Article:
Wednesday, August 13, 2008

The meaning of 'faith'

People seem to have very different ideas about what 'faith' means. Everyone seems to think their view is obvious.

I enjoy reading discussions about the relationship between faith and works in salvation. Yet such discussions seem to suffer when no effort is made to define 'faith'. I am amazed at how often even scholars omit discussion of the meaning of 'faith' when talking about the relationship between faith and works.

For example, I've just been reading a discussion of Origen's thought on the relationship between faith and works in justification. I would have thought that such an analysis should ask what meaning Origen gives to these key terms. Apparently not.

Surely to understand how faith and works might relate, it is crucial to understand what they themselves are? Maybe not. I suppose that for most popular definitions of 'faith', the concept of 'faith' is entirely separate from the concept of 'works'. Such defintions only become relevant if you take a view like mine that the actual definition and meaning of the word 'faith' (pistis) means something that overlaps with the concept of 'works' (eg means 'the faithful doing of God's will' or somesuch). In that case, in asking how faith and works relate, you are asking a very subtle question of the distinction between faithfully doing God's will and doing the good works that God wills. It is suddenly essential to know exactly how 'faith' and 'works' are being defined so that the subtle distinctions can be understood.

But if 'faith' and 'works' are completely separate - eg. 'believing things' and 'doing stuff' - then you don't need to enquire so closely into their definitions in order to talk about their relationship to each other.


Blogger PamBG said...

Possibly not a 'sufficiently theological' statement, but....

The older I get, the more I believe that 'faith' is simply throwing myself on the grace of God. The older I get the more I understand how utterly helpless I am in every sense of the word: helpless to save myself and helpless to 'have control over my life'.

I'll stand by the old statement that works are evidence of a life changed by God and that they are therefore 'necessary' in the sense that they are evidence. The person who says s/he loves God but hates h** brother and sister deceives h**self.

Liberal churches can go off-track when they preach salvation by works of justice. Conservative churches can also go off-track by preaching the 'salvation by works' of personal morality. Yet both social justice and personal morality are signs of a changed heart.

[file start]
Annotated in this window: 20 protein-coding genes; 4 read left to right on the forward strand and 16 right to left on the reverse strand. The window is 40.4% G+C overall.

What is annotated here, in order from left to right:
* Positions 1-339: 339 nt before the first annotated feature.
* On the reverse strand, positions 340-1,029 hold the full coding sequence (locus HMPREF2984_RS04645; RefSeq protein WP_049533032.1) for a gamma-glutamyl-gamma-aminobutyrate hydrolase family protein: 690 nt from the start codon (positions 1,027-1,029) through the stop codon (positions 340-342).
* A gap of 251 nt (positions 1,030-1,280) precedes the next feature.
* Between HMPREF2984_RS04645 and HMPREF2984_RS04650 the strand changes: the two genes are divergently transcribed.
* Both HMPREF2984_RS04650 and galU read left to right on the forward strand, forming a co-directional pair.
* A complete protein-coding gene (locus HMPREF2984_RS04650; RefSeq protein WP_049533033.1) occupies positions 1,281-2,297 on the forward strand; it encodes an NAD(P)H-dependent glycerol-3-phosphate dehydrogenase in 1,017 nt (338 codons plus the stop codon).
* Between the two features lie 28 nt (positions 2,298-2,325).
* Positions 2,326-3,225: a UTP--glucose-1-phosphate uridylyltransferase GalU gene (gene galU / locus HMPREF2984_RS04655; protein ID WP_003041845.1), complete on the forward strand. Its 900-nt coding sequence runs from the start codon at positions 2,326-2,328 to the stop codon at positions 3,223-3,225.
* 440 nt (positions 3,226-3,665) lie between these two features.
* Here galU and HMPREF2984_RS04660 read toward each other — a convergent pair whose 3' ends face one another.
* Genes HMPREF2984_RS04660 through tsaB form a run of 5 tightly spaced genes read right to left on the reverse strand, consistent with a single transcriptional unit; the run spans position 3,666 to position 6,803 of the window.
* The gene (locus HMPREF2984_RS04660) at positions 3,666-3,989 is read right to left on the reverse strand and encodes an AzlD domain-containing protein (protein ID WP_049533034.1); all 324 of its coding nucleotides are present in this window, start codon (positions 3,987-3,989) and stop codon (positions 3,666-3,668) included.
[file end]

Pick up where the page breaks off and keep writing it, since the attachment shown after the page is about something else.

And finally, lurking beneath your post is the question: "Does faith require 'correct theology' in order to be truly faithful?" I don't want to throw doctrine out entirely, but I think that Christian churches have classically emphasized 'salvation by correct doctrine' rather than 'salvation by faith'.

I think 'faith' is actually very difficult to define.

Blogger W. E. Messamore said...

Hey Andrew, this isn't on topic, so I won't be offended if you delete it after reading it, but I couldn't find an e-mail address for you on the blog (forgive me if I missed it).

Reading through your blog, I thought you might find this essay interesting (it's actually an address given by an Orthodox priest at a conference) as it relates a unique view of atonement:

I'd like to hear your opinion:

Blogger Andrew said...


I read the River of Fire a few years ago. It was very interesting. I would say it was a key influence in helping me formulate my own personal views on the afterlife and salvation.

Blogger Barbara said...

I view faith as Trust. Trusting God to be who and what He reveals Himself to us to be through His Word, and trusting Him to keep His promises - which would be part of that. Trusting in His wisdom and tender mercies even when we just simply don't understand, realizing that all we see are the little strands on the underside of the embroidery - He sees the full, finished product in all its glory.

The works of faith, then, are simply the natural outworking of the reality of that kind of faith in our lives. That's the fruit. Works don't save you, but if you have been truly saved, the works involved with the bearing of fruit will appear in God's time. "If you love me, you will keep my commandments," Jesus said. One cannot love Him unless He places that root in our hearts.

There's a great freedom in that. When you trust your Father to work all things together for the good - to conform you to Christ's image and bring you Home to Him at the end of life, and when you trust Him to filter everything to work that in you even as He draws you near to Himself or even pulls back a little to remind you of your dependence on Him....when the fruits of that faith are the fruits of the Spirit (Gal. 5:22-23), stepping out into the unknown out of obedience to Him brings peace and joy.

That faith, too, is a gift of His grace. Paul reminds us of that in Ephesians 2.

In an above comment there's the mention of whether faith requires "correct theology" in order to be faithful. I find that He gets us at whatever point we are at first, and then He goes about the work of conforming us to the image of Christ. Since Christ is Truth (John 14:6), He will teach His elect correctly, guiding us back to His ways when we get off-course. Part of that is the longing for the pure milk of the Word that Peter talks about in 1 Peter and then that blessed grace of repentance that often comes through that same venue.


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